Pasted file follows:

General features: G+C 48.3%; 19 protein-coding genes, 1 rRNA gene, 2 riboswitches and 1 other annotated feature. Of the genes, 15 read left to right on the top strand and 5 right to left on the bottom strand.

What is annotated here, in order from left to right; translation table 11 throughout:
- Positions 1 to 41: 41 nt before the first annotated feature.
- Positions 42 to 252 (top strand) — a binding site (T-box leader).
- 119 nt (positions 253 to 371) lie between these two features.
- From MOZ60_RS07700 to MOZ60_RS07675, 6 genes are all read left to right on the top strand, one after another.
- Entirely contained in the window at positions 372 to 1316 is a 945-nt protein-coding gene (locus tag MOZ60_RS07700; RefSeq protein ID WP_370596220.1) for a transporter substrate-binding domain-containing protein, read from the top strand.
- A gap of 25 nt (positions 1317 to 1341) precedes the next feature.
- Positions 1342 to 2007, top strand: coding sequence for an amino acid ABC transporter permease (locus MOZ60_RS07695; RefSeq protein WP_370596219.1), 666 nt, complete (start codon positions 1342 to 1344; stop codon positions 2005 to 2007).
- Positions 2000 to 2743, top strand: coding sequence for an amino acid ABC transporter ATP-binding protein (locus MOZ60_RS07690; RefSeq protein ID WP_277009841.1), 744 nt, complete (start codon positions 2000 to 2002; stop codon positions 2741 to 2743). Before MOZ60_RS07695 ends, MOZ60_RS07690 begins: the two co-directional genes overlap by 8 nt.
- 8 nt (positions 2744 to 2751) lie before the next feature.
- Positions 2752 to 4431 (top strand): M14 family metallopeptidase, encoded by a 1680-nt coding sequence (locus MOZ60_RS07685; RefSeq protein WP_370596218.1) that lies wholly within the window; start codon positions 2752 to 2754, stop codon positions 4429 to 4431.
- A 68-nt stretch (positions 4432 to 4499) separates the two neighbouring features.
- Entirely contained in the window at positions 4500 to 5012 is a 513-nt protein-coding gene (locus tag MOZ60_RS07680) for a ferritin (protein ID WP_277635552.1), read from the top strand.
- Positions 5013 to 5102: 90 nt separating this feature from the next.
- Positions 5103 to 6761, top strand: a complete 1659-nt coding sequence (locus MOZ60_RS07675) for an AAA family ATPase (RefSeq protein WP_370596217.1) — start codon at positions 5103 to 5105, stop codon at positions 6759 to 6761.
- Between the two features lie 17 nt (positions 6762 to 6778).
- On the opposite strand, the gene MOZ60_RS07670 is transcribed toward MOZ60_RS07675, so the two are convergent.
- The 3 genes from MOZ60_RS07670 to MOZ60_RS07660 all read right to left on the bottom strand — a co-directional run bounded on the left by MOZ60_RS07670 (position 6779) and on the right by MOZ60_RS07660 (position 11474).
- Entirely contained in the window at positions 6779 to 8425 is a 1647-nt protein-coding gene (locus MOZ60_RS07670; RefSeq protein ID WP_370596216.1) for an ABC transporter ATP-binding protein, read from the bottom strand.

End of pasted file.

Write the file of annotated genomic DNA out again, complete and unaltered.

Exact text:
General features: G+C 48.3%; 19 protein-coding genes, 1 rRNA gene, 2 riboswitches and 1 other annotated feature. Of the genes, 15 read left to right on the top strand and 5 right to left on the bottom strand.

What is annotated here, in order from left to right; translation table 11 throughout:
- Positions 1 to 41: 41 nt before the first annotated feature.
- Positions 42 to 252 (top strand) — a binding site (T-box leader).
- 119 nt (positions 253 to 371) lie between these two features.
- From MOZ60_RS07700 to MOZ60_RS07675, 6 genes are all read left to right on the top strand, one after another.
- Entirely contained in the window at positions 372 to 1316 is a 945-nt protein-coding gene (locus tag MOZ60_RS07700; RefSeq protein ID WP_370596220.1) for a transporter substrate-binding domain-containing protein, read from the top strand.
- A gap of 25 nt (positions 1317 to 1341) precedes the next feature.
- Positions 1342 to 2007, top strand: coding sequence for an amino acid ABC transporter permease (locus MOZ60_RS07695; RefSeq protein WP_370596219.1), 666 nt, complete (start codon positions 1342 to 1344; stop codon positions 2005 to 2007).
- Positions 2000 to 2743, top strand: coding sequence for an amino acid ABC transporter ATP-binding protein (locus MOZ60_RS07690; RefSeq protein ID WP_277009841.1), 744 nt, complete (start codon positions 2000 to 2002; stop codon positions 2741 to 2743). Before MOZ60_RS07695 ends, MOZ60_RS07690 begins: the two co-directional genes overlap by 8 nt.
- 8 nt (positions 2744 to 2751) lie before the next feature.
- Positions 2752 to 4431 (top strand): M14 family metallopeptidase, encoded by a 1680-nt coding sequence (locus MOZ60_RS07685; RefSeq protein WP_370596218.1) that lies wholly within the window; start codon positions 2752 to 2754, stop codon positions 4429 to 4431.
- A 68-nt stretch (positions 4432 to 4499) separates the two neighbouring features.
- Entirely contained in the window at positions 4500 to 5012 is a 513-nt protein-coding gene (locus tag MOZ60_RS07680) for a ferritin (protein ID WP_277635552.1), read from the top strand.
- Positions 5013 to 5102: 90 nt separating this feature from the next.
- Positions 5103 to 6761, top strand: a complete 1659-nt coding sequence (locus MOZ60_RS07675) for an AAA family ATPase (RefSeq protein WP_370596217.1) — start codon at positions 5103 to 5105, stop codon at positions 6759 to 6761.
- Between the two features lie 17 nt (positions 6762 to 6778).
- On the opposite strand, the gene MOZ60_RS07670 is transcribed toward MOZ60_RS07675, so the two are convergent.
- The 3 genes from MOZ60_RS07670 to MOZ60_RS07660 all read right to left on the bottom strand — a co-directional run bounded on the left by MOZ60_RS07670 (position 6779) and on the right by MOZ60_RS07660 (position 11474).
- Entirely contained in the window at positions 6779 to 8425 is a 1647-nt protein-coding gene (locus MOZ60_RS07670; RefSeq protein ID WP_370596216.1) for an ABC transporter ATP-binding protein, read from the bottom strand.